You Want to Talk about Weight Loss?

This week someone shared with me their triumphant story about going on a diet and losing weight and becoming a health coach and living happily ever after.

The conversation started when this person friended me on Facebook and then proceeded to suggest that I share her information with others after I finished scrolling through her Facebook page. (A little ballsy if you ask me but I am a sucky marketer so what do I know.)

I checked out her page and was met with pictures of before and after's of people changing their body size and I pretty much knew what I'd stumbled into right away.  Diet culture.  Yuck.

I hesitated, not knowing what to do. I'm a friendly person and while I don't think I had to DO anything, I felt like doing something.

So I unfriended her with this message:

Oops - a quick scroll tells me we have vastly different philosophies about health. I am recovering from disordered eating and know that true health is weight neutral and it's how you love yourself not how thin you are. I have unfriended you for my own mental health but it's nothing personal.

Unfortunately diets and intentional weight loss are harmful and mostly cause weight gain. And before and after pictures only help to fuel our obsession with size. I help women find freedom from this obsession - you can read more on my website

She responded by saying that her clients want weight loss and so that is what she supports them with and that it's not about the numbers on the scale. She also mentioned that her program was science based.

So I decided to continue the conversation with:

 It's wonderful that you want to help people with their health and I get it - we've been told for so long that the way to do it is through diet and exercise - and I am not at all trying to be disrespectful but if it was not about the numbers on the scale then there wouldn't be before and after pictures of bodies getting smaller on your Facebook page. I am all for eating well and joyful movement - but it doesn't mean everyone will be smaller. I'm an advocate for a Health at Every Size® approach and helping people learn to trust their own bodies. I hope that makes sense!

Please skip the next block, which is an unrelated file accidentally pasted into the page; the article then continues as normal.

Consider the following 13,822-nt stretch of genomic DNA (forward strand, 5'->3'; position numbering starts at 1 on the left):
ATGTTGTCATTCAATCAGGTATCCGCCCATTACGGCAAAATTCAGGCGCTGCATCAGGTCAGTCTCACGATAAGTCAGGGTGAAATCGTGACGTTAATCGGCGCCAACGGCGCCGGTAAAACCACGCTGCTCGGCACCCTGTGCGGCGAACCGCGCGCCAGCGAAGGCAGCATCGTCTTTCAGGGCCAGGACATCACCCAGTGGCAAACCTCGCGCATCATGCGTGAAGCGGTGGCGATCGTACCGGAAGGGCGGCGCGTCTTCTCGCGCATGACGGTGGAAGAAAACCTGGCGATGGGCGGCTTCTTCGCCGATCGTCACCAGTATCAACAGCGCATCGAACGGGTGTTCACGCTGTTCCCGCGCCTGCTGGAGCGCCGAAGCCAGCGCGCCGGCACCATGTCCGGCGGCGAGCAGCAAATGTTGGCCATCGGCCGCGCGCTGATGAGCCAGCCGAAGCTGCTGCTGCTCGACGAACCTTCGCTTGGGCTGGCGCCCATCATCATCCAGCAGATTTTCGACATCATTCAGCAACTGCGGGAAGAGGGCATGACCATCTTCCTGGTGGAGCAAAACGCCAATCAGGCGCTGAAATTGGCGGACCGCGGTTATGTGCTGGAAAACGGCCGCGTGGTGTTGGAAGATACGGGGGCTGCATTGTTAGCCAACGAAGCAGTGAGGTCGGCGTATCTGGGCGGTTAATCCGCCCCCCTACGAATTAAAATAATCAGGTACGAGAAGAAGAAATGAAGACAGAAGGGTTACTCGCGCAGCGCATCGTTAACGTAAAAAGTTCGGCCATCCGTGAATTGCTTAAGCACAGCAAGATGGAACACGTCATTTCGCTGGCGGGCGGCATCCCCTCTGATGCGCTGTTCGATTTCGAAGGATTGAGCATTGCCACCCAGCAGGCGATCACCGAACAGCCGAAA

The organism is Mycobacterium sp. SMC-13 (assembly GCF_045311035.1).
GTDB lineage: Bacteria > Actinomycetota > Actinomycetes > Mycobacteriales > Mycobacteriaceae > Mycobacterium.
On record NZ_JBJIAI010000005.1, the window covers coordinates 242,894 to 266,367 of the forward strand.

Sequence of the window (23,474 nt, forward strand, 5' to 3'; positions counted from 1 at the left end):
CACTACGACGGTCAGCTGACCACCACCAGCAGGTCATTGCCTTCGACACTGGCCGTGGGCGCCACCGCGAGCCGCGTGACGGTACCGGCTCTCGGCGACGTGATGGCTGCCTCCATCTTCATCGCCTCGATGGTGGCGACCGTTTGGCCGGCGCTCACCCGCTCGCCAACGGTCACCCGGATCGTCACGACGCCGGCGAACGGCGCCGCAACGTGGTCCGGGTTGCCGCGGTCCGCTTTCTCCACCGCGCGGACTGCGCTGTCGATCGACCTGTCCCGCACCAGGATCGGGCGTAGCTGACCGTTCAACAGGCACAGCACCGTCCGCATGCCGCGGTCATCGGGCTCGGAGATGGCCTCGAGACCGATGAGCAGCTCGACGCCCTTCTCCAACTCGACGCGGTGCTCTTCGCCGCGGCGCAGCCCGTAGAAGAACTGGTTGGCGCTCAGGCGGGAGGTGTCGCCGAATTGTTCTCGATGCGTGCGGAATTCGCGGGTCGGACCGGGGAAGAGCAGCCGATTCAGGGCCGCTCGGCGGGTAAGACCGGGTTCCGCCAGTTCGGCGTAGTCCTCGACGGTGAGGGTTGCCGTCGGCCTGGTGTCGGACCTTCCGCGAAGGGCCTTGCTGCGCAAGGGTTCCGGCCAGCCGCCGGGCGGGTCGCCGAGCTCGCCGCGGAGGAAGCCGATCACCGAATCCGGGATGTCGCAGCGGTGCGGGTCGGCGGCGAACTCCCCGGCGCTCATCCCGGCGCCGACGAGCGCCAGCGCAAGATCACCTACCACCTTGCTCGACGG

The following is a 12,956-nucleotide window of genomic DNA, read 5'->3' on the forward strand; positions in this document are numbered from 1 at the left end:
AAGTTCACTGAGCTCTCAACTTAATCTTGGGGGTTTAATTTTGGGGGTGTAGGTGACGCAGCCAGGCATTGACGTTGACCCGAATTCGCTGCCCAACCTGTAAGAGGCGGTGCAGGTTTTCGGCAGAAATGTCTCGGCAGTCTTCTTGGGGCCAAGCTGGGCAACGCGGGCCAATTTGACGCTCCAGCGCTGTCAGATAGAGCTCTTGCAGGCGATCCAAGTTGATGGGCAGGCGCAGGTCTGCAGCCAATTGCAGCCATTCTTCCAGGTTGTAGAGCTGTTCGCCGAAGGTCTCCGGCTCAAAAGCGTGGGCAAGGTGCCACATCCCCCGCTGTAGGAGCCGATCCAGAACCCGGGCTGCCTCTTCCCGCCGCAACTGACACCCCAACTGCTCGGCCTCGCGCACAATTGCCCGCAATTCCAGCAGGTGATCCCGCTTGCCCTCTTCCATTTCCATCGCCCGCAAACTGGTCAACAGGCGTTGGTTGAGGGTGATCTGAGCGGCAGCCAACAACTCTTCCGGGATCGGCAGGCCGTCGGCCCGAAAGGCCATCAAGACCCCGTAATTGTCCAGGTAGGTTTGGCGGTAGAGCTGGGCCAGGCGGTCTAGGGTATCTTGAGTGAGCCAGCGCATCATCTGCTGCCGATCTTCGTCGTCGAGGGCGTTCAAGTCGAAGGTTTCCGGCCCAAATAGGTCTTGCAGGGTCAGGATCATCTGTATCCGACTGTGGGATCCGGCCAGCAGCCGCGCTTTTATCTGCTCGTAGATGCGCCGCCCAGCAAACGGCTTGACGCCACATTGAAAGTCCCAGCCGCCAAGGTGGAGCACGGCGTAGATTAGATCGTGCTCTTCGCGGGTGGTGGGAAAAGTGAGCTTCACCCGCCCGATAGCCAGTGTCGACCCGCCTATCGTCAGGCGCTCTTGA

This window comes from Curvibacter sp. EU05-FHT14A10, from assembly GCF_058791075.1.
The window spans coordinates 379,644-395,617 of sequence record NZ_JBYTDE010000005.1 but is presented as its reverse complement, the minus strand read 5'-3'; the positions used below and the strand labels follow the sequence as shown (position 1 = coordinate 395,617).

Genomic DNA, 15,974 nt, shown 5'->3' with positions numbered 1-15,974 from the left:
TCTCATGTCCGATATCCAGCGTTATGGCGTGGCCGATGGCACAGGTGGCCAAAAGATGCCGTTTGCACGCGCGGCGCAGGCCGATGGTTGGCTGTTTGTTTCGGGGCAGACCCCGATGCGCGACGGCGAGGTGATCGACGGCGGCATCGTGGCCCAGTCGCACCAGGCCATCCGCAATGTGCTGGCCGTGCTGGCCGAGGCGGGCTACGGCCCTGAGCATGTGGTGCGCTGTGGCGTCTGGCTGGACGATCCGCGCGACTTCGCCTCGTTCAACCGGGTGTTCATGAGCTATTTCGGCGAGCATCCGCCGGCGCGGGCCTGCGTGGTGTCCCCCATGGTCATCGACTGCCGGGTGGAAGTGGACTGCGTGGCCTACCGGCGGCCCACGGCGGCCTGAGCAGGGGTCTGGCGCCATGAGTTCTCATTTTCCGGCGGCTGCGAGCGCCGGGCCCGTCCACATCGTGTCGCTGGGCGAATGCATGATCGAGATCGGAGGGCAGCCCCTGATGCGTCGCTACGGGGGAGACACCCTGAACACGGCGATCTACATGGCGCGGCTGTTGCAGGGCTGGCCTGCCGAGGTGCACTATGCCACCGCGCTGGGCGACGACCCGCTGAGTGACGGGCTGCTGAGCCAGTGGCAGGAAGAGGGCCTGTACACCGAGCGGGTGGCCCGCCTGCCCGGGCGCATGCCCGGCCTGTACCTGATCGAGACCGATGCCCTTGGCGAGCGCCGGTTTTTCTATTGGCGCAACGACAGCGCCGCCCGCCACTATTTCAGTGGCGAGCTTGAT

I try to be respectful of where others are coming from, but some people only feel shame when they see before and after pictures and then continue to do things that aren't beneficial for their health in the long run - restricting calories and food groups - over-exercising etc. Not to mention the weight comes back and then they feel worse.

 Since she mentioned science I also thought I'd ask:

 If you don't mind my asking -what is your program's long term data (3-5 years) on sustaining the weight loss? Do you have a body image support component that helps people understand that fat is not a moral failing - it's a body type? Just curious!

 That is when she decided to share her story in a triumphant and teary video about her losing weight and finding herself.

 I didn't want to rain on her parade too badly, but this is what I wanted her to know:

 Thank you for sharing your story - it is indeed very powerful. But what I see is a woman who triumphed over a difficult situation (some health concerns she mentioned) by finding purpose and meaning and community. You can do all those things and be a good wife and mother no matter what your size is. I know your passion is now tied to weight loss so I won't disparage that - but a lifestyle is a diet and I'll bite my tongue on the rest of it.

What I want people to know is - no matter what their weight is - they are worthy and valuable and can have the teary and touching personal journey without losing a single pound. Everyone has the capacity to tap into their inner wisdom and lead a brilliant life. Your joy and your love for yourself and your family - and feeding that joy is the most important part.

 If I really wanted to rain on her parade, and if I didn't bite my tongue, I would have told her that her video was recorded 2 months ago, please get back in touch in 3-5 years when you have maintained the weight loss and have not embraced disordered eating to do so. If you can achieve this and all of your clients can achieve it too, than it’s nothing short of a miracle because so far not many others have been able to do so.

 And if your life becomes consumed with keeping the weight off and feeling like a hypocrite when you can't, then maybe you should bookmark my page. 

 I also would have gone on and on about how damaging it is to women to continue to promote thinness as the ideal. Health is one thing but it's not tied to thinness, and all the fear around health is not healthy either.

And then I would have mentioned all the factors that are really important to our health like connection and spirituality and emotional intelligence. Or good jobs, good healthcare, good education, and social systems that truly support people. Or rest, work that we love, joyful movement and having fun.

I hope she remembers all that when the weight comes back.